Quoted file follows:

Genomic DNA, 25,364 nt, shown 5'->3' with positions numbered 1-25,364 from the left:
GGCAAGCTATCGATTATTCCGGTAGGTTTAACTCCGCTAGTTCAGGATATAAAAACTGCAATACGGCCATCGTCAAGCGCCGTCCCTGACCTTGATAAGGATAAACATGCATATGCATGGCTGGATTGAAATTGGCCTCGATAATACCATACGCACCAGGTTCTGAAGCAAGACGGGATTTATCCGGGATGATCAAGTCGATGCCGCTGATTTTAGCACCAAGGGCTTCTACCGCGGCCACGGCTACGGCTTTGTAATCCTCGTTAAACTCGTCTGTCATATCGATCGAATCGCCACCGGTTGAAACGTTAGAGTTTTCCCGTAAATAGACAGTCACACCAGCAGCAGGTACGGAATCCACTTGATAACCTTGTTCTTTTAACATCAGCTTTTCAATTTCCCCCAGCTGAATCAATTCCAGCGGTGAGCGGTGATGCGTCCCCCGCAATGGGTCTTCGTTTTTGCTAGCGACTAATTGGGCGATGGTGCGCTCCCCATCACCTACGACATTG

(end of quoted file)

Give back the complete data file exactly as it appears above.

Genomic DNA, 25,364 nt, shown 5'->3' with positions numbered 1-25,364 from the left:
GGCAAGCTATCGATTATTCCGGTAGGTTTAACTCCGCTAGTTCAGGATATAAAAACTGCAATACGGCCATCGTCAAGCGCCGTCCCTGACCTTGATAAGGATAAACATGCATATGCATGGCTGGATTGAAATTGGCCTCGATAATACCATACGCACCAGGTTCTGAAGCAAGACGGGATTTATCCGGGATGATCAAGTCGATGCCGCTGATTTTAGCACCAAGGGCTTCTACCGCGGCCACGGCTACGGCTTTGTAATCCTCGTTAAACTCGTCTGTCATATCGATCGAATCGCCACCGGTTGAAACGTTAGAGTTTTCCCGTAAATAGACAGTCACACCAGCAGCAGGTACGGAATCCACTTGATAACCTTGTTCTTTTAACATCAGCTTTTCAATTTCCCCCAGCTGAATCAATTCCAGCGGTGAGCGGTGATGCGTCCCCCGCAATGGGTCTTCGTTTTTGCTAGCGACTAATTGGGCGATGGTGCGCTCCCCATCACCTACGACATTG